Google X's Space Elevator: Why It Will Not Happen Soon Some ideas just refuse to go away: trickle-down economics, the bolo tie, couscous. Add to this the space elevator. If you're not familiar with the space elevator, perhaps you've heard it referred to by one of its other names: the bean stalk, the orbital tether, the nonsynchronous orbital skyhook. No? Well never mind, because unlike the bolo tie, it doesn't exist. And unlike the tie too, it probably never will — not in this lifetime at least. The space elevator has been back in the news lately because of tech-world buzz that Google X — the secret Skunk Works where the company that gave us great doodles, a good Web browser and so-so e-mail — has included it on its list of what-if technologies it's trying to help develop. Maybe, but here's an important hint for aspiring futurists: "within 50 years" is almost always geek-speak for "Like, um, never?" O.K., so step one is building a cable that's 22,238 miles long. Then, of course, there's the physics. Why?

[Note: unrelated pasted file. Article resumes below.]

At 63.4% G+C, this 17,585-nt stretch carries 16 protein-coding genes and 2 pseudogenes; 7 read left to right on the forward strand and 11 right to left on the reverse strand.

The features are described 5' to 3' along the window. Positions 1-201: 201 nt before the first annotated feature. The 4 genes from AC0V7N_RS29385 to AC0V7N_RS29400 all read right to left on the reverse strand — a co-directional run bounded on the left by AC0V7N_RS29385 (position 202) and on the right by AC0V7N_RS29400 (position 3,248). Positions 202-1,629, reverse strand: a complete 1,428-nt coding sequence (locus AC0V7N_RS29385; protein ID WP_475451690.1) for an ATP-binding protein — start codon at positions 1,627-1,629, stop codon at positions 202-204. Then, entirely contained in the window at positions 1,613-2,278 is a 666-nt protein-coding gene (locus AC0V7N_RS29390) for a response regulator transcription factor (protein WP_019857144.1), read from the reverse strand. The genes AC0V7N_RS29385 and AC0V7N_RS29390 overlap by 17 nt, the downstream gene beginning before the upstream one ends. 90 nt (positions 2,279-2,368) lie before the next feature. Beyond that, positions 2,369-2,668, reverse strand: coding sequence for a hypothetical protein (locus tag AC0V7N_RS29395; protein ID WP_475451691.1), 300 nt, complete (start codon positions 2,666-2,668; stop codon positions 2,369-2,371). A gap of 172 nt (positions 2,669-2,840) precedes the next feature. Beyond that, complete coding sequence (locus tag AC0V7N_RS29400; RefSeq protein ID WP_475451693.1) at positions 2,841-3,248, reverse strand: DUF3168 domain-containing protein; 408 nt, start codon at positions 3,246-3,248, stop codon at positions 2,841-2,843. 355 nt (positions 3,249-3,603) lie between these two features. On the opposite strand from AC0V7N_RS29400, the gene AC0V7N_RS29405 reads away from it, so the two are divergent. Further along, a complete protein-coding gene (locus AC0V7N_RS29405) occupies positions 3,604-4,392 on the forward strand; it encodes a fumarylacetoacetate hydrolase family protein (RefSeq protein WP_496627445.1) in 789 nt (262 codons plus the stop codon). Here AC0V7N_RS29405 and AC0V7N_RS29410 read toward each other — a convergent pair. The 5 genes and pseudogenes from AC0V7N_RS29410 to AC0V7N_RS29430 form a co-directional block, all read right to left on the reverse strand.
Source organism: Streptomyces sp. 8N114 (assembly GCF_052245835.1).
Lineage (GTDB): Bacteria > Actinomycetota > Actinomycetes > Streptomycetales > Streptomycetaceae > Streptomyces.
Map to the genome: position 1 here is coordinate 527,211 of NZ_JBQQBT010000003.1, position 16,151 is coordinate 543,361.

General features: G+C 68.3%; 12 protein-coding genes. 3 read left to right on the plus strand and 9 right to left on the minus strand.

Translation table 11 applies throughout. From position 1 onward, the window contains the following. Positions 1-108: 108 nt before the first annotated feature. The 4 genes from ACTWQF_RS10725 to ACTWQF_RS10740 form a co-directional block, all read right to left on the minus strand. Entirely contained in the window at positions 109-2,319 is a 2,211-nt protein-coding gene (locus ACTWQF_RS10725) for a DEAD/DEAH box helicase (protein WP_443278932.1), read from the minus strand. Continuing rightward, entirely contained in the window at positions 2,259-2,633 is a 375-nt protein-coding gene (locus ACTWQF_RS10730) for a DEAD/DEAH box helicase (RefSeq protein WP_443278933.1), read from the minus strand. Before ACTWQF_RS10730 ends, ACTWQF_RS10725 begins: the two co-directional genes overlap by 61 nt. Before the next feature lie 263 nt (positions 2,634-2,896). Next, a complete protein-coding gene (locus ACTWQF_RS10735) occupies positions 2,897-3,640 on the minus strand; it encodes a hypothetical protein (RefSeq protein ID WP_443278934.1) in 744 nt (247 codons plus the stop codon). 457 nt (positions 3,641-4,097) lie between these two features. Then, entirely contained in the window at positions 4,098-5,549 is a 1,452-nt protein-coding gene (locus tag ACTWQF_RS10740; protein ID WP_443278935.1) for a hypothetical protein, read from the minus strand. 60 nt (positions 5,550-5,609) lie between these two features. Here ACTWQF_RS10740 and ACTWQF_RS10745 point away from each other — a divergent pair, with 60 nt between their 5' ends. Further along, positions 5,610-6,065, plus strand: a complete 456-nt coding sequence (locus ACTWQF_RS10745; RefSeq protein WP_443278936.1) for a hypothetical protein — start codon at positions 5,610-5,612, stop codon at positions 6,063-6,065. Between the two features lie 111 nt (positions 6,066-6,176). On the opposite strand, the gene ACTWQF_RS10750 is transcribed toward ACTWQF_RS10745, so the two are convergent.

Google Zeitgeist, Like TED, Focuses on Big Picture Kevin Lee | September 30, 2011 | 0 Comments inShare36 Five trends touched on at the Zeitgeist conference that will have a significant impact on SEM. This week, Google held its thought-provoking conference, Zeitgeist. In prior years, the event was strictly off the record, but with the proliferation of Twitter, there was a constant stream of observations, comments, and discussions flying around the Twittersphere throughout the conference. Cory Booker (Newark, NJ mayor) Adam Braun (founder, Pencils of Promise)Deepak Chopra (needs no introduction) Larry Page and Eric Schmidt Mark Cuban (chairman and CEO, HDNet) What do these videos have to do with paid search strategies? Also, if you don't love this stuff (PPC search, online advertising, social media, etc.), have someone else do it for you.